The toxicity level was so high at one point during this season in Hiroshima that one Cavs player turned and looked at me after one of many particularly ugly winter losses.
The Cavaliers took down the Warriors and won a championship in 2016, but the Irving trade left the team scrambling to retool the roster.
And now, here we are, months later with the Irving-less Celtics up 2-0 on LeBron James and company. It was the kind of game that makes you wonder why LeBron would choose to stay in Cleveland and play for that organization when his current deal expires this offseason.
Even though he is hurt for the playoffs, Irving averaged 24.4 points and 5.1 assists per game for the Celtics this season, and has been an integral leader for the team all year.
The player with the second-worst plus/minus on the Cavs this postseason?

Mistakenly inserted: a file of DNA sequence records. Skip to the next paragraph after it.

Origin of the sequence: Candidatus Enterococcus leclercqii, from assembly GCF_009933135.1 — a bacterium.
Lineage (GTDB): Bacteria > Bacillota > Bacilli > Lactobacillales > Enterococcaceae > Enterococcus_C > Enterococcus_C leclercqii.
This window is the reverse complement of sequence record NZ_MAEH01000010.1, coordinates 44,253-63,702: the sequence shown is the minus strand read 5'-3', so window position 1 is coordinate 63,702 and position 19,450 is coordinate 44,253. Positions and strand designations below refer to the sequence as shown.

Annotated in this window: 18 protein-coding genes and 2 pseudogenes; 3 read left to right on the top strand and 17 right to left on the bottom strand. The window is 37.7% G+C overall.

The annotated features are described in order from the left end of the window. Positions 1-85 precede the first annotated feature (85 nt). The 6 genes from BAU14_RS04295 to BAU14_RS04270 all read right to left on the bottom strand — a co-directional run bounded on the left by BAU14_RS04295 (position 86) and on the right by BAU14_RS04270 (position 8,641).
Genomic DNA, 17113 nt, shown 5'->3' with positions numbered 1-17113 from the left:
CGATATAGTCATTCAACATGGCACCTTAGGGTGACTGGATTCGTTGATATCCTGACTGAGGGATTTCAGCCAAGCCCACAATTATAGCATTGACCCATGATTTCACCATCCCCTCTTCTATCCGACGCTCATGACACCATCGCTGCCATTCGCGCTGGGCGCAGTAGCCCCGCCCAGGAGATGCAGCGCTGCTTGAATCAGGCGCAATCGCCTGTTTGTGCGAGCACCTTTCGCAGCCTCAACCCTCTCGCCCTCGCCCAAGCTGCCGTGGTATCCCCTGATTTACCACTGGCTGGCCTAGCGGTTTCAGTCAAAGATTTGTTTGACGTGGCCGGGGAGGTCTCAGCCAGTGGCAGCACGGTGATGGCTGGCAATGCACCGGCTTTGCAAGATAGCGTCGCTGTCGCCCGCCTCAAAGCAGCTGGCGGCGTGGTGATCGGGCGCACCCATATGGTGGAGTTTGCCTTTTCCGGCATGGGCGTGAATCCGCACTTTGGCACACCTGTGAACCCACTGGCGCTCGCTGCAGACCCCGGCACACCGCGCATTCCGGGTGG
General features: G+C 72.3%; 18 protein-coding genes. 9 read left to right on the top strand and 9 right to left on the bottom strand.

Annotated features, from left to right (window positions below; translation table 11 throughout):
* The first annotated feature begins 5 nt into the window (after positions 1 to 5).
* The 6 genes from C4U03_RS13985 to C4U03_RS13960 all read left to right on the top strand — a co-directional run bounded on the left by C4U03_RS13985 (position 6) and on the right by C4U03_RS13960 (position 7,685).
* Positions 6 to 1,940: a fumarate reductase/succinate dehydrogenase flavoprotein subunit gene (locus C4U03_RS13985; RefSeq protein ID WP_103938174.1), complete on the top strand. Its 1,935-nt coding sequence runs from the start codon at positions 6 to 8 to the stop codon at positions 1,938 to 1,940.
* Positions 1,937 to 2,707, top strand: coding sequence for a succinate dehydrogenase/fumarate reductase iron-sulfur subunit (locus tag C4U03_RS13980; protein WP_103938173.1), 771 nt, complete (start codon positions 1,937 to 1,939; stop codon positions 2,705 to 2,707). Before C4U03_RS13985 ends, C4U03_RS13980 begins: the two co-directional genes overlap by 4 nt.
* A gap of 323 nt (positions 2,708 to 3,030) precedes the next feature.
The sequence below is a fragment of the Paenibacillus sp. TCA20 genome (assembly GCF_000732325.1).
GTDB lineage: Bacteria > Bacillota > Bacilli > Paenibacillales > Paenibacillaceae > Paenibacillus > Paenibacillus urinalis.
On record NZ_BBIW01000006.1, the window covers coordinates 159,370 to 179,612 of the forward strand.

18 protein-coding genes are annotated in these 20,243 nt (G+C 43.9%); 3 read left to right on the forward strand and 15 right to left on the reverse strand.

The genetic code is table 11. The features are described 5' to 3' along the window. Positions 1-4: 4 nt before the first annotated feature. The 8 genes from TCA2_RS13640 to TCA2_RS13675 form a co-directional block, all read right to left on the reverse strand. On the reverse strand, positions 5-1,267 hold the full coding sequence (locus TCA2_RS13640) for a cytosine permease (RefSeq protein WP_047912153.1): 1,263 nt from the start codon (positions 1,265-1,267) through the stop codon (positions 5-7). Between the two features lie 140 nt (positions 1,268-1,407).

So, as it stands, the Cavs' return package for Irving is Clarkson, Hood, Nance, Zizic and a No. 8 pick. The most valuable piece the team acquired, Brooklyn's unprotected first-round 2018 pick, can't help Cleveland now, partly because it's a draft pick and partly because the Cavaliers made a decision to hold onto it at the deadline instead of moving it for someone like DeAndre Jordan.
That trade unquestionably hurt the Cavaliers franchise in a big way.
General manager Danny Ainge of the Boston Celtics speaks with the media during Boston Celtics Media Day on September 26, 2016, in Waltham, Massachusetts. If that's not a bitter pill enough to swallow, it could just be one the pillars of an impending Celtics dynasty.
Through two games, the Celtics have bested the Cavs on both sides of the court despite being without arguably their two most talented players, Irving and forward Gordon Hayward.
As a result, Ainge has received glowing praise for his moves, even by key figures on the Cleveland side.